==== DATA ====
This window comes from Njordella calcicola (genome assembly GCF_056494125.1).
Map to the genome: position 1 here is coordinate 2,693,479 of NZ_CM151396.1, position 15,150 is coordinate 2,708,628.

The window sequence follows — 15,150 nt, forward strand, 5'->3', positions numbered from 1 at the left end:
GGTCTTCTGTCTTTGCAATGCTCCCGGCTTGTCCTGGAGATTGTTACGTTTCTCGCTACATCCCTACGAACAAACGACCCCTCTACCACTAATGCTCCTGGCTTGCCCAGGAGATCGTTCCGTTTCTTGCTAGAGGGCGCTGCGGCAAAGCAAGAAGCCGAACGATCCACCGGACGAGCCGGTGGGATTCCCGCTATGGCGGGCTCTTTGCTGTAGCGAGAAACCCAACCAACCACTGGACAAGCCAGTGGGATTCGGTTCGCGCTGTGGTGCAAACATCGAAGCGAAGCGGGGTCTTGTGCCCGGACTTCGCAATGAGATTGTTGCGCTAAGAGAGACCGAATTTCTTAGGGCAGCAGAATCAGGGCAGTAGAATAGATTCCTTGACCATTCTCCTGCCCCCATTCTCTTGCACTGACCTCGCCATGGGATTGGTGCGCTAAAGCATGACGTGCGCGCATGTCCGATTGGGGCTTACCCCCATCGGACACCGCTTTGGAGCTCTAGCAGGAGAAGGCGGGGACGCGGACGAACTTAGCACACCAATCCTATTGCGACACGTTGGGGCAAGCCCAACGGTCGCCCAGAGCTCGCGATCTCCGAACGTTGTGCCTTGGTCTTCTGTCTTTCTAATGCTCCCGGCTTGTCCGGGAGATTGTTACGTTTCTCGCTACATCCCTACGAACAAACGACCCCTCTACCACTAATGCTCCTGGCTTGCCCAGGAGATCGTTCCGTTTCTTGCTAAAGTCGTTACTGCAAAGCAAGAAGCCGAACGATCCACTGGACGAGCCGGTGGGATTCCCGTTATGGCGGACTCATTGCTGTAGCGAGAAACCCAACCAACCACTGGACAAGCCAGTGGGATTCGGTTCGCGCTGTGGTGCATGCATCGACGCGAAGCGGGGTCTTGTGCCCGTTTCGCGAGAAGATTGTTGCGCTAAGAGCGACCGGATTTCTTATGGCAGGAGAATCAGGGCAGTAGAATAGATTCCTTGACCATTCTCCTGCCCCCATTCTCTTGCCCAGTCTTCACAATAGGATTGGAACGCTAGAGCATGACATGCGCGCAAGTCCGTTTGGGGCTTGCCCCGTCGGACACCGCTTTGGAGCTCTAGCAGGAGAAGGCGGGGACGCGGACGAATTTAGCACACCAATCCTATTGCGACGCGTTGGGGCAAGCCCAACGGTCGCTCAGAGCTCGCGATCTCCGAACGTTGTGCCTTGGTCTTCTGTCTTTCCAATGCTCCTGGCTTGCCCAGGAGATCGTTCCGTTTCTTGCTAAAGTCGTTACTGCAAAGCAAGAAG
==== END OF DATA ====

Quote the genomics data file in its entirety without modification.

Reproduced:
This window comes from Njordella calcicola (genome assembly GCF_056494125.1).
Map to the genome: position 1 here is coordinate 2,693,479 of NZ_CM151396.1, position 15,150 is coordinate 2,708,628.

The window sequence follows — 15,150 nt, forward strand, 5'->3', positions numbered from 1 at the left end:
GGTCTTCTGTCTTTGCAATGCTCCCGGCTTGTCCTGGAGATTGTTACGTTTCTCGCTACATCCCTACGAACAAACGACCCCTCTACCACTAATGCTCCTGGCTTGCCCAGGAGATCGTTCCGTTTCTTGCTAGAGGGCGCTGCGGCAAAGCAAGAAGCCGAACGATCCACCGGACGAGCCGGTGGGATTCCCGCTATGGCGGGCTCTTTGCTGTAGCGAGAAACCCAACCAACCACTGGACAAGCCAGTGGGATTCGGTTCGCGCTGTGGTGCAAACATCGAAGCGAAGCGGGGTCTTGTGCCCGGACTTCGCAATGAGATTGTTGCGCTAAGAGAGACCGAATTTCTTAGGGCAGCAGAATCAGGGCAGTAGAATAGATTCCTTGACCATTCTCCTGCCCCCATTCTCTTGCACTGACCTCGCCATGGGATTGGTGCGCTAAAGCATGACGTGCGCGCATGTCCGATTGGGGCTTACCCCCATCGGACACCGCTTTGGAGCTCTAGCAGGAGAAGGCGGGGACGCGGACGAACTTAGCACACCAATCCTATTGCGACACGTTGGGGCAAGCCCAACGGTCGCCCAGAGCTCGCGATCTCCGAACGTTGTGCCTTGGTCTTCTGTCTTTCTAATGCTCCCGGCTTGTCCGGGAGATTGTTACGTTTCTCGCTACATCCCTACGAACAAACGACCCCTCTACCACTAATGCTCCTGGCTTGCCCAGGAGATCGTTCCGTTTCTTGCTAAAGTCGTTACTGCAAAGCAAGAAGCCGAACGATCCACTGGACGAGCCGGTGGGATTCCCGTTATGGCGGACTCATTGCTGTAGCGAGAAACCCAACCAACCACTGGACAAGCCAGTGGGATTCGGTTCGCGCTGTGGTGCATGCATCGACGCGAAGCGGGGTCTTGTGCCCGTTTCGCGAGAAGATTGTTGCGCTAAGAGCGACCGGATTTCTTATGGCAGGAGAATCAGGGCAGTAGAATAGATTCCTTGACCATTCTCCTGCCCCCATTCTCTTGCCCAGTCTTCACAATAGGATTGGAACGCTAGAGCATGACATGCGCGCAAGTCCGTTTGGGGCTTGCCCCGTCGGACACCGCTTTGGAGCTCTAGCAGGAGAAGGCGGGGACGCGGACGAATTTAGCACACCAATCCTATTGCGACGCGTTGGGGCAAGCCCAACGGTCGCTCAGAGCTCGCGATCTCCGAACGTTGTGCCTTGGTCTTCTGTCTTTCCAATGCTCCTGGCTTGCCCAGGAGATCGTTCCGTTTCTTGCTAAAGTCGTTACTGCAAAGCAAGAAG